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Monday, December 10, 2012

Population Primer

Our friends at recently posted reposted an article about the growth of the world's population over the past twenty centuries and to the end of the current one. (The article also has a lot of links to other useful articles about population.) I quickly copied the numbers into Excel to make the following simple graph.
Viewed from Year 1 (A.D. or C.E. -- Current Era) until 2083, population takes the form of the letter J, or perhaps a hockey stick. That is, it grew very gradually for 1800 years (and for about 8,000 years before that), and really grew significantly only in the past century or two. The population has more than doubled, in fact, since the members of the EarthView team were born. This is not true of the Wranglers who are still in college, though the planet now has almost 2 billion people on it than when they were born!

A J-curve represents exponential growth, which shows no sign of stopping. A more careful look at these numbers, however, reveals that the growth is actually not shaped like a J. By graphing the data only since 1804, a subtle but important shift in the pattern can be more easily seen.
These are the same numbers, except that the earlier, long period of very slow growth has been removed. Rather than a J, the growth resembles an S, which is why this pattern is called sigmoidal, after sigma, which is the Greek letter equivalent of S.

This kind of growth occurs with many living things, including humans. Rapid growth often occurs when resources are abundant, and then slows as resources become scarcer. What looks like unstoppable growth slows down when limitations are reached.

In the case of humans, agriculture allows for significant growth, but industrialization allows for growth that is much more rapid, at least initially. Many regions have experienced what geographers call a demographic transition, as the rapid growth eventually slows. As explained on the BBC "Bitesize" article on population change and structure, these changes do not result from rising birth rates, but rather from falling death rates.

Most of the world's industrial countries -- such as the United Kingdom, the United States, Italy, and Japan --
have been through some version of the demographic transition and now have relatively slow growth, or even negative growth. Many developing countries -- such as Mexico and Brazil -- are near the end of such a transition. Most importantly, even in countries where population growth rates remain high -- such as Kenya and Jordan -- the transition is beginning, and growth is beginning to slow. (See the Census Bureau International Database detailed estimates of population change in these and all other countries.)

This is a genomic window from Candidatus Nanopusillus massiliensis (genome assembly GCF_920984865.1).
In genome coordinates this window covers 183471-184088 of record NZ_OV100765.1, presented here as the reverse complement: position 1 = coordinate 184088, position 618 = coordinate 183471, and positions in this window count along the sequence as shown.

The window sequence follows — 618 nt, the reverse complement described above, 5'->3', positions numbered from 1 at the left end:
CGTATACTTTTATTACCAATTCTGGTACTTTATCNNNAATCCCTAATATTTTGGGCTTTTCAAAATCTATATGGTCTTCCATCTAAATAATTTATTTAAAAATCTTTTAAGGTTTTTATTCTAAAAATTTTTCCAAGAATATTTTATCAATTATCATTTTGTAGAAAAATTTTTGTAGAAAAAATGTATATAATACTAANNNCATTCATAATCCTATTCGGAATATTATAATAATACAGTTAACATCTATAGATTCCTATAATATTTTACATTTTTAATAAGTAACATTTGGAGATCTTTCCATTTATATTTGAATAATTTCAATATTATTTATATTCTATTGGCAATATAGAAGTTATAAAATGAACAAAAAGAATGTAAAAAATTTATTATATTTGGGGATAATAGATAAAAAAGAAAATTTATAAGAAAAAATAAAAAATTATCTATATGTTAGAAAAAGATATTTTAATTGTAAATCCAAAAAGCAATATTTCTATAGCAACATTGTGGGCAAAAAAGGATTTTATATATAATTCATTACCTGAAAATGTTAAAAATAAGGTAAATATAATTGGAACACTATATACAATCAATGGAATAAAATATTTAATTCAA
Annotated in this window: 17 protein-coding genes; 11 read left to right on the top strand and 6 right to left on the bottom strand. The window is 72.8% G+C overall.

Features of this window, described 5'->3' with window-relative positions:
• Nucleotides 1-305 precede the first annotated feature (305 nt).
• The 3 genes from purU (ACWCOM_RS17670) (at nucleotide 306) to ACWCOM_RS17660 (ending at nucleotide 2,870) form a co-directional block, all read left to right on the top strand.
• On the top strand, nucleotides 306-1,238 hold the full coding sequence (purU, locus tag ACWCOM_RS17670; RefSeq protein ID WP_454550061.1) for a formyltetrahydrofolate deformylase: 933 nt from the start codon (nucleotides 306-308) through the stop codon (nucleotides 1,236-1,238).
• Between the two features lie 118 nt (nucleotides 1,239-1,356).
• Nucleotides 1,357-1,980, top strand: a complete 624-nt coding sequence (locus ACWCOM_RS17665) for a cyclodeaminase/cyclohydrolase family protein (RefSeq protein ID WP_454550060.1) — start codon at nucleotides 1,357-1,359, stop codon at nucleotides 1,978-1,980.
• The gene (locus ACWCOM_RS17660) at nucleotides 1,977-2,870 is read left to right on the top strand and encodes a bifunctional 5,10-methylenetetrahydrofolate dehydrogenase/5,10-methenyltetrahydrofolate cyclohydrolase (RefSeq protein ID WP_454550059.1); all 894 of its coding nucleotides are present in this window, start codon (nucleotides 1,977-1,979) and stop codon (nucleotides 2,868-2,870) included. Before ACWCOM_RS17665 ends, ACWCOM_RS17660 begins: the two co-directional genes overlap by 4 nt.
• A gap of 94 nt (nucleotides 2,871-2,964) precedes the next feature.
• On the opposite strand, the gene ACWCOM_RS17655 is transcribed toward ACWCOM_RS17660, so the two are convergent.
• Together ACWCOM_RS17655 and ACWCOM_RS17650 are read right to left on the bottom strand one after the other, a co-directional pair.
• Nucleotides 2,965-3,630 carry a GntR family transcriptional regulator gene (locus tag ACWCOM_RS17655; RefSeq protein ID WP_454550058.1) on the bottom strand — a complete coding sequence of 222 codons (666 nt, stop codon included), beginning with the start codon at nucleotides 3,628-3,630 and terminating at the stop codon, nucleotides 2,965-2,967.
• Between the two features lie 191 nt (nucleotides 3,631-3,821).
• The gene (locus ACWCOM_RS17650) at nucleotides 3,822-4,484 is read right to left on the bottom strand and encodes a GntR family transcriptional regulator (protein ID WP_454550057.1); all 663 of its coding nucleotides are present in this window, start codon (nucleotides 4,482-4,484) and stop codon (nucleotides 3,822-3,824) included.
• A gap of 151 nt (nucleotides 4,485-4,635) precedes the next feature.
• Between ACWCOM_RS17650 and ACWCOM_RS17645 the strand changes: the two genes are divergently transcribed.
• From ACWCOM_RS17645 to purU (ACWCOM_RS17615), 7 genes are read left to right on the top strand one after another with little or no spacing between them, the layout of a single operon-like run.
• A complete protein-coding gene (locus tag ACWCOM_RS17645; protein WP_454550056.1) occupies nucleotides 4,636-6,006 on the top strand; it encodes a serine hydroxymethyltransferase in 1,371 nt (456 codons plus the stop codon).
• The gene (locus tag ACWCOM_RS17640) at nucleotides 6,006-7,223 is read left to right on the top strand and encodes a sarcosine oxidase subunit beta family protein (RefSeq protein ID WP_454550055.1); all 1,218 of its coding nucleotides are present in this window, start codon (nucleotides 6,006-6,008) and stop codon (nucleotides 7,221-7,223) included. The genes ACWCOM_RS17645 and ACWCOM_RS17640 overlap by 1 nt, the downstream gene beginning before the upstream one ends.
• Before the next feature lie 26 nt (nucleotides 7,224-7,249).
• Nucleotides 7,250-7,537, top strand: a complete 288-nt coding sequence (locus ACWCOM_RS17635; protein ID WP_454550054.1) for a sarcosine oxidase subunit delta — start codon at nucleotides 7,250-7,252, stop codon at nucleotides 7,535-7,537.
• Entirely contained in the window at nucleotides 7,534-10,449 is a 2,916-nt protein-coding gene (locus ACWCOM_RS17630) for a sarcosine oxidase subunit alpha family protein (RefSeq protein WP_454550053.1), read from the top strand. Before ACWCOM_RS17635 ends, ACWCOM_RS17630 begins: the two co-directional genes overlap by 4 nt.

Mexico's current population pyramid shows that the country's population has
 been growing in recent generations, but that growth in the future
will be slower. This kind of graph is more properly called an
age-structure diagram because not all countries resemble pyramids.
The Census IDB generates diagrams for individual countries by year.
National Geographic provides a
 lesson on making andinterpreting the diagrams.
The result is that although human population is expected to grow by an additional 3 billion people before this century is ended, it is not expected to grow much beyond that.

For geographers and other scientists who are concerned about the demands a growing population places on natural resources, it is encouraging to see that the growth of population is slowing down. Biologist E.O. Wilson has described this curve as a "bottleneck" because it shows a period of rapid growth that is lasting for only a couple of centuries. For a long time before and after this period, human population growth was and will be very slow. Most of the plants, animals, and resources that survive this rapid change are likely to survive long-term, but survival during this period requires a lot of care and protection.

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